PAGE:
This is an opinion article. Any views expressed belong solely to the author and are not representative of The Cluster.
Mercer University students pride themselves in the motto, “at Mercer, everyone majors in changing the world.” But since March of this year, it has been incredibly difficult for students to actively participate in changing the world due to COVID-19. Naturally, many of us have turned to our keyboards and smartphones to advocate for low-contact action.
However, while most people start out with good intentions, many end up letting their emotions overrule rationality and participate in ugly internet wars. Oftentimes, these result in relationships with family members and friends being destroyed, along with any chances of employment.
Whether talking about systemic racism, police brutality, justice reform, immigration reform, human trafficking, COVID-19, international tensions, natural disasters, climate change or the upcoming election, most of us have seen the ugly side of online arguments. While some of us complain about censorship, we forget that “cancelling” others is essentially the same idea. While some of us may be “doxing” people we love to hate, we do not take our own safety into consideration if someone retaliates, nor do we think about how our messages of good will may become immediately unreliable.
A more prevalent issue concerning the culture of social justice on social media is the popular idea that if anyone is not focusing on only one particular issue or not posting about all social issues, they must be ignorant and hateful. As someone who long ago became tired of the constant rhetoric thrown around on social media during discussion of important issues, I find this idea incredibly egotistical and downright toxic.
What does this kind of pressure do to college students who are still learning to form their own educated opinions in an effort to understand how the world works? Many students give into this pressure and post about spotlight issues constantly in an effort to not be “cancelled” while not actually doing anything else outside of social media to change things for the better. They learn that they are able to get away with looking like they are amazing justice warriors while not actually doing any productive work. They learn to become incompetent leaders. This is performative, and it increasingly cheapens the meaning of many social justice movements.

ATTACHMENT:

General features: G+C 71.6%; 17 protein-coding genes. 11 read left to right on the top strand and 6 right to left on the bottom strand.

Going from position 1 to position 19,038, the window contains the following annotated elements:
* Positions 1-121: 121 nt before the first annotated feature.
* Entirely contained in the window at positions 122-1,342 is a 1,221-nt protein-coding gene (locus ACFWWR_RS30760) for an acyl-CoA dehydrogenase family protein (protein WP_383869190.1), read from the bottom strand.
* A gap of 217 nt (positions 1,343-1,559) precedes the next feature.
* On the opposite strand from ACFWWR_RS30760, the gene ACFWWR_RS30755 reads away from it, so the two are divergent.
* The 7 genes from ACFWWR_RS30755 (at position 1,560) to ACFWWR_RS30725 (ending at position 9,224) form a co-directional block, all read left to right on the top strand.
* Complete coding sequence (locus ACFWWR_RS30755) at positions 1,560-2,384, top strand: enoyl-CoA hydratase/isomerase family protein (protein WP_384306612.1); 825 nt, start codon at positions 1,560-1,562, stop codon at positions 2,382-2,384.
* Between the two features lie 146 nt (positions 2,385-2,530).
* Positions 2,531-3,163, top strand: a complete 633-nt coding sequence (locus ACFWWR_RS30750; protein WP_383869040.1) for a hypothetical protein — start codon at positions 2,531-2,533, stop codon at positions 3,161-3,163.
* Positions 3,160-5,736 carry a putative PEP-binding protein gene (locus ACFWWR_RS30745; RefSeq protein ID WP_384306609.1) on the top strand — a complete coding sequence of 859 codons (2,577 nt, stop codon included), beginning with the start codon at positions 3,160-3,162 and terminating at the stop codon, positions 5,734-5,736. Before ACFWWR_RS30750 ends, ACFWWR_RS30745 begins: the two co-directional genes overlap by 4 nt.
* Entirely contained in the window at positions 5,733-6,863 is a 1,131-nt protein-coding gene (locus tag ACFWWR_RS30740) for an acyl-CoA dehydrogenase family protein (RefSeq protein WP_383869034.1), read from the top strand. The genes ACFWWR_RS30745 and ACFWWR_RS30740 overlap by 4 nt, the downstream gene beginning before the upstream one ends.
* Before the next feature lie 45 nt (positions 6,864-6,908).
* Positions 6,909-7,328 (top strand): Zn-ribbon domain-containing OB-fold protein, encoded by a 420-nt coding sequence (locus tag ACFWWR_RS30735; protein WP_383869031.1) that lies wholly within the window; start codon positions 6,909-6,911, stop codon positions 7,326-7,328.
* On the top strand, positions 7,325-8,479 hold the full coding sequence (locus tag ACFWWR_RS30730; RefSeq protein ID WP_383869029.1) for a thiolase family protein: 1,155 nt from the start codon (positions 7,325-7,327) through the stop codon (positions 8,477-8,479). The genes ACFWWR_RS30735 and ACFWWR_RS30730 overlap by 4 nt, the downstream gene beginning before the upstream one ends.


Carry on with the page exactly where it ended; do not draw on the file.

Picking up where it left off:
Although social justice efforts on Instagram and Facebook have good intentions, they have become increasingly toxic and hostile toward people who do not constantly post about social justice. How can we avoid contributing to this toxic social media environment and stop being performative? We can spend our precious time here becoming informed by reliable news sources and becoming involved in whichever actions help create positive change.
In fact, Mercer has a multitude of clubs and student organizations geared towards justice with most offering meetings over Zoom. Additionally, Facebook gives everyone the opportunity to protest safely and productively by joining Facebook Groups focused on reaching Congresspeople and Senators. If we want to continue changing the world, let’s do so positively and productively. Let’s not waste our time inserting ourselves into online disputes.